Important note: Gasoline with an ethanol content of greater than 10% can damage your carburetor and cause engine failure if not stored properly, so we recommend you avoid that type of product. This is because Ethanol will attract moisture when exposed to the air and that could cause the mixture to separate.
How do you prepare a 32 to 1 ratio?
It’s not too hard to achieve the correct oil with fuel mix when aiming for a 32:1 ratio.
Just take care when measuring to get the right quantities.
First of all of course, purchase the desired amount of gasoline and some good quality 2 cycle oil.
Choose a well ventilated area away from open flames to do your mixing.
To achieve a 32:1 mixture, use 4.0 ounces of oil per 1 gallon of gas.
For two gallons of gasoline use 8 ounces of oil and so on.
For metric measurements, this equates to 156 ml of oil to 5 liters of unleaded gas.
Making a 40 1 Fuel Mix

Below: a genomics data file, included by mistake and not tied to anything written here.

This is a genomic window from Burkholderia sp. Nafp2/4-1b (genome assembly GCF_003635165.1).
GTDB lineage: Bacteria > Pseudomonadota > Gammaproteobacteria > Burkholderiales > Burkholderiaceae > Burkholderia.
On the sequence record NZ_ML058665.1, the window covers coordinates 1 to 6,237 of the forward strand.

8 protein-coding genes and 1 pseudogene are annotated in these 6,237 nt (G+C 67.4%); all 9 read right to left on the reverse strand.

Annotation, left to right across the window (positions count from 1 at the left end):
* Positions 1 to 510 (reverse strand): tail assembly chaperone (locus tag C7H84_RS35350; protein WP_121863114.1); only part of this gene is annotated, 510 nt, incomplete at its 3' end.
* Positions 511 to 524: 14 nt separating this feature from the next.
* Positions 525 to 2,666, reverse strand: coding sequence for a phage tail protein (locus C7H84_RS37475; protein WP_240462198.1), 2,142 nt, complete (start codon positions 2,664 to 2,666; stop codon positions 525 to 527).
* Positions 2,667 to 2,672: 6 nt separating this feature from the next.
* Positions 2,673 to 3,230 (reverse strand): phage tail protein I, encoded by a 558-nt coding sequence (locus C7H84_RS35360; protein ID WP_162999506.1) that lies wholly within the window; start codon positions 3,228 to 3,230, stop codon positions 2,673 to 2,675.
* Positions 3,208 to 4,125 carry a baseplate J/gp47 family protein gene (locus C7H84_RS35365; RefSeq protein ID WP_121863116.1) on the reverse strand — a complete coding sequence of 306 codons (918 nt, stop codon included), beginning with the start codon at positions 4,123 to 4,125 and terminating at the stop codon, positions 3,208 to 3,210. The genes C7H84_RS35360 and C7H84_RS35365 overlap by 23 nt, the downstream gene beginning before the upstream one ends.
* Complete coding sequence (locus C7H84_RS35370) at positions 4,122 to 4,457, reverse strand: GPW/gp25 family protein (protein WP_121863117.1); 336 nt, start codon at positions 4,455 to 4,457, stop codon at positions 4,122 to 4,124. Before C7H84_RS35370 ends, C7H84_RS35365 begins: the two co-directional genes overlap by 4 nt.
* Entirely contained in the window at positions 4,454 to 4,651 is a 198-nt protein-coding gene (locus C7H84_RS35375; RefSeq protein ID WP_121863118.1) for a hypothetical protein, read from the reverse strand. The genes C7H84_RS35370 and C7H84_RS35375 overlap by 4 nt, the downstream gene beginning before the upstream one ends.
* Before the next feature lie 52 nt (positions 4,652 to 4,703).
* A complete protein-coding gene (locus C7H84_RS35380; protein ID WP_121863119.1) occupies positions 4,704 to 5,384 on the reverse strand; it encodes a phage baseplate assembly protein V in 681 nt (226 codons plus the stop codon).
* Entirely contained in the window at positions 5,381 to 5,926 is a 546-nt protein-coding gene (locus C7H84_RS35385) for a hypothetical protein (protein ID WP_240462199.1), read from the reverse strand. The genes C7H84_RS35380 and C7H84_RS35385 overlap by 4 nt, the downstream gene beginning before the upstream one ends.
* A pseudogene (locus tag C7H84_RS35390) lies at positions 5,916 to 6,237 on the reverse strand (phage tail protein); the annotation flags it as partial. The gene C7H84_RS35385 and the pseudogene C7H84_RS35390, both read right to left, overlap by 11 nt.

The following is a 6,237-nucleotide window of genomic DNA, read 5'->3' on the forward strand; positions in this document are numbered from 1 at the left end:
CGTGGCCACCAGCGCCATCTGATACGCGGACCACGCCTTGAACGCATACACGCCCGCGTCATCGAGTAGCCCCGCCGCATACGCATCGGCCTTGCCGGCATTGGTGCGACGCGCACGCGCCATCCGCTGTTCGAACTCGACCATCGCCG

With a 40 to 1 mixture you will be using less oil per gallon of gas.
Once you have your fuel and oil and are ready to go use the following quantities:
If you have 1 gallon of gas, use 3.2 ounces of engine oil.
If you want to make up 2 gallons worth then it’s 6.4 oz of oil to your 2 gals of gas.
For metric users, this works out at 125 ml of oil to every 5 liters of gas.
10 liters of gas would need 250 ml of oil for your 40 to 1 mix.
How to Make a 50 1 Fuel Mix
With a 50 to 1 mix ratio vs 40 to 1 oil mixture, we’re using a little less oil (more parts gas to oil).
For a 1 gallon mixture use 2.6 fluid ounces of oil for one gallon of gas.
That means two gallons will need 5.1 oz of engine oil.